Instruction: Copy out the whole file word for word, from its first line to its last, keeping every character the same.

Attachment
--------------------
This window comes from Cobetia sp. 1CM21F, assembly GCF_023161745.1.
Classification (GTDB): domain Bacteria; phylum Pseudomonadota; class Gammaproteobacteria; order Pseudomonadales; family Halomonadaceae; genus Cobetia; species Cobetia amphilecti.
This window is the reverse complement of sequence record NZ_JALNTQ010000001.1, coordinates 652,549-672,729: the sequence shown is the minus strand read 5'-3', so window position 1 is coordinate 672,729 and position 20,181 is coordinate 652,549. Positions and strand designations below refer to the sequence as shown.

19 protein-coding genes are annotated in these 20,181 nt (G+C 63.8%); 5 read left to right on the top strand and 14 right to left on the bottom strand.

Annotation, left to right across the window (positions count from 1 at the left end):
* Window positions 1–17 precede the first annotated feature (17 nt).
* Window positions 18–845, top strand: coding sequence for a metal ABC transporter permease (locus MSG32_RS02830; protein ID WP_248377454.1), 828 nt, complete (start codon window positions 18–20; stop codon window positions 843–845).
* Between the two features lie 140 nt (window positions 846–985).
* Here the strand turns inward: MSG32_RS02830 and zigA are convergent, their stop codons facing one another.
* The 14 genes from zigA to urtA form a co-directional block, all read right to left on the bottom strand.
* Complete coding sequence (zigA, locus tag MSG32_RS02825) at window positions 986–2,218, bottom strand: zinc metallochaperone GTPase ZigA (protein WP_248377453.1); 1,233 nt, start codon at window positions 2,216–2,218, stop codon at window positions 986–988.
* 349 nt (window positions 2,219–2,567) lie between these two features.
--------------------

This window comes from Cobetia sp. 1CM21F, assembly GCF_023161745.1.
Classification (GTDB): domain Bacteria; phylum Pseudomonadota; class Gammaproteobacteria; order Pseudomonadales; family Halomonadaceae; genus Cobetia; species Cobetia amphilecti.
This window is the reverse complement of sequence record NZ_JALNTQ010000001.1, coordinates 652,549-672,729: the sequence shown is the minus strand read 5'-3', so window position 1 is coordinate 672,729 and position 20,181 is coordinate 652,549. Positions and strand designations below refer to the sequence as shown.

19 protein-coding genes are annotated in these 20,181 nt (G+C 63.8%); 5 read left to right on the top strand and 14 right to left on the bottom strand.

Annotation, left to right across the window (positions count from 1 at the left end):
* Window positions 1–17 precede the first annotated feature (17 nt).
* Window positions 18–845, top strand: coding sequence for a metal ABC transporter permease (locus MSG32_RS02830; protein ID WP_248377454.1), 828 nt, complete (start codon window positions 18–20; stop codon window positions 843–845).
* Between the two features lie 140 nt (window positions 846–985).
* Here the strand turns inward: MSG32_RS02830 and zigA are convergent, their stop codons facing one another.
* The 14 genes from zigA to urtA form a co-directional block, all read right to left on the bottom strand.
* Complete coding sequence (zigA, locus tag MSG32_RS02825) at window positions 986–2,218, bottom strand: zinc metallochaperone GTPase ZigA (protein WP_248377453.1); 1,233 nt, start codon at window positions 2,216–2,218, stop codon at window positions 986–988.
* 349 nt (window positions 2,219–2,567) lie between these two features.